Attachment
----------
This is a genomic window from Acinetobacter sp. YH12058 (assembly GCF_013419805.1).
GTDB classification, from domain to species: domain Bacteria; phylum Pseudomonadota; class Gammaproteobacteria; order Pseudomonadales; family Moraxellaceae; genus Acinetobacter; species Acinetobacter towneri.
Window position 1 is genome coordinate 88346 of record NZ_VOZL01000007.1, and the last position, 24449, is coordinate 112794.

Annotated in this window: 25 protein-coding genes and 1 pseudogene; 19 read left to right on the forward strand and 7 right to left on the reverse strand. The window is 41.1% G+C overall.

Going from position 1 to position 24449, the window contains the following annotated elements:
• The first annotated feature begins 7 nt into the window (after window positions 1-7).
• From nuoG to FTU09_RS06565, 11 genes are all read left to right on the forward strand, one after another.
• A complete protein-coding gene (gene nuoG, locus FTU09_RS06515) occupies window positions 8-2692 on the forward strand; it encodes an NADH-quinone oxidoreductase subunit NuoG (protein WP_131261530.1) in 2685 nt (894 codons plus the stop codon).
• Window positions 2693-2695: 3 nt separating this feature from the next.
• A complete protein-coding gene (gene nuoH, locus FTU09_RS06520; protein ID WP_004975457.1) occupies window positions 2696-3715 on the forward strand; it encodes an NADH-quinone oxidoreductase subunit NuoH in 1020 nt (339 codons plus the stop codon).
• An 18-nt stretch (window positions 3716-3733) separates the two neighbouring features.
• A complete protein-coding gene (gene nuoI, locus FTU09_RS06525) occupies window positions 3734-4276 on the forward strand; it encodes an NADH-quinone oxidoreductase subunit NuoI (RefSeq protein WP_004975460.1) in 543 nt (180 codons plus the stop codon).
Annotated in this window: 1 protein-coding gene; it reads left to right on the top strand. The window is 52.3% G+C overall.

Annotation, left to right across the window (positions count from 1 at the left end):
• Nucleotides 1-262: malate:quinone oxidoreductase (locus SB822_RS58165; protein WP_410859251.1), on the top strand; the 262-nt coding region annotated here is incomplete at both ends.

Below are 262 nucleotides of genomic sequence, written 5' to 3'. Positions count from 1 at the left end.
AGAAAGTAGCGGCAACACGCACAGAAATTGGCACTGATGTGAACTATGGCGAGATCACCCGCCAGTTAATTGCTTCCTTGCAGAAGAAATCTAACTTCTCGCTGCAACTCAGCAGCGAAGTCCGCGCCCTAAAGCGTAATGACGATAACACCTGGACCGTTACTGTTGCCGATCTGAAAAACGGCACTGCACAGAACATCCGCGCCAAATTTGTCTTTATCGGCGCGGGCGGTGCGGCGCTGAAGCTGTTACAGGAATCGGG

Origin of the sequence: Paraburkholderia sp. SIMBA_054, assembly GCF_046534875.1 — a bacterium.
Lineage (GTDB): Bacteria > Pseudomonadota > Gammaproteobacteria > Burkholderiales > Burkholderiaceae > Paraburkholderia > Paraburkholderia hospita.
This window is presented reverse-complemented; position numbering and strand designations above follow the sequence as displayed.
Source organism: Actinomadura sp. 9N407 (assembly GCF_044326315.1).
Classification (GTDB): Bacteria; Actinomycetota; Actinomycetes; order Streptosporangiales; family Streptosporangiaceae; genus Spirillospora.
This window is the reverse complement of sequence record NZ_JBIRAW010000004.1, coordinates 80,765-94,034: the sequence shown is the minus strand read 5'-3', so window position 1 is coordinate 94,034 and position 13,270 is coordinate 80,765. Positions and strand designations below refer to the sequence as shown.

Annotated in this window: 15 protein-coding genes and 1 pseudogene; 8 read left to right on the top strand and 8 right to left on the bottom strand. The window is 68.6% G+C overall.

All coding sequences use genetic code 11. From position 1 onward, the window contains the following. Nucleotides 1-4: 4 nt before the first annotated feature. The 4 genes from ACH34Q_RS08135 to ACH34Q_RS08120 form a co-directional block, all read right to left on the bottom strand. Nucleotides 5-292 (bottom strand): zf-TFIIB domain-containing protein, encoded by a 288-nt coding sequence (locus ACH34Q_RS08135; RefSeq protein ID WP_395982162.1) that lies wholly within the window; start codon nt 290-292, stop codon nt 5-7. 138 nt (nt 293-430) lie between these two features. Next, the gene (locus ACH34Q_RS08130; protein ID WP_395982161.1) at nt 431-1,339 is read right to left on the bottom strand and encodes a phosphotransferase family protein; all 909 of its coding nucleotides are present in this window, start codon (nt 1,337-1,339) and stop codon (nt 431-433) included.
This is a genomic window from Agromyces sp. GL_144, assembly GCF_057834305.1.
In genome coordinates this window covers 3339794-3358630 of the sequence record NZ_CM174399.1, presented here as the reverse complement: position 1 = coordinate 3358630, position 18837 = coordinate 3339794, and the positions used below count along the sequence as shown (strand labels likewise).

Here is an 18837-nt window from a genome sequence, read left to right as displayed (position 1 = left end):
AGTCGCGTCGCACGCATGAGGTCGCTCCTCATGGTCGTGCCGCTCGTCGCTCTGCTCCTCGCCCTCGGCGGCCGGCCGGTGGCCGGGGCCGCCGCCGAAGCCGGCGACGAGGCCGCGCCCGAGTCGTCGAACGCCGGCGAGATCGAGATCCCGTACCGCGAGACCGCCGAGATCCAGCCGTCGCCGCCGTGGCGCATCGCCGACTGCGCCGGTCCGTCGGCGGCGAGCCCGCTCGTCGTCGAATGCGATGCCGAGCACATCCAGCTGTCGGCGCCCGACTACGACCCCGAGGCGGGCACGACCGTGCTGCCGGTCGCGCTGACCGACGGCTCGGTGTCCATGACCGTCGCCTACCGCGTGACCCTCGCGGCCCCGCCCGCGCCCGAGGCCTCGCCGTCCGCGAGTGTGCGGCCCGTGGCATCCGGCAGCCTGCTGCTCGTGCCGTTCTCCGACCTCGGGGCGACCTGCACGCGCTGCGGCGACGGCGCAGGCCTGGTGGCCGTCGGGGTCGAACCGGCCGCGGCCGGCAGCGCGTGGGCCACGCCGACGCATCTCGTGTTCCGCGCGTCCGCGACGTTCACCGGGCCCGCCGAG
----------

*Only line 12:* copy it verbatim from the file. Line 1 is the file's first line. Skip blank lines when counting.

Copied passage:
• A complete protein-coding gene (gene nuoI, locus FTU09_RS06525) occupies window positions 3734-4276 on the forward strand; it encodes an NADH-quinone oxidoreductase subunit NuoI (RefSeq protein WP_004975460.1) in 543 nt (180 codons plus the stop codon).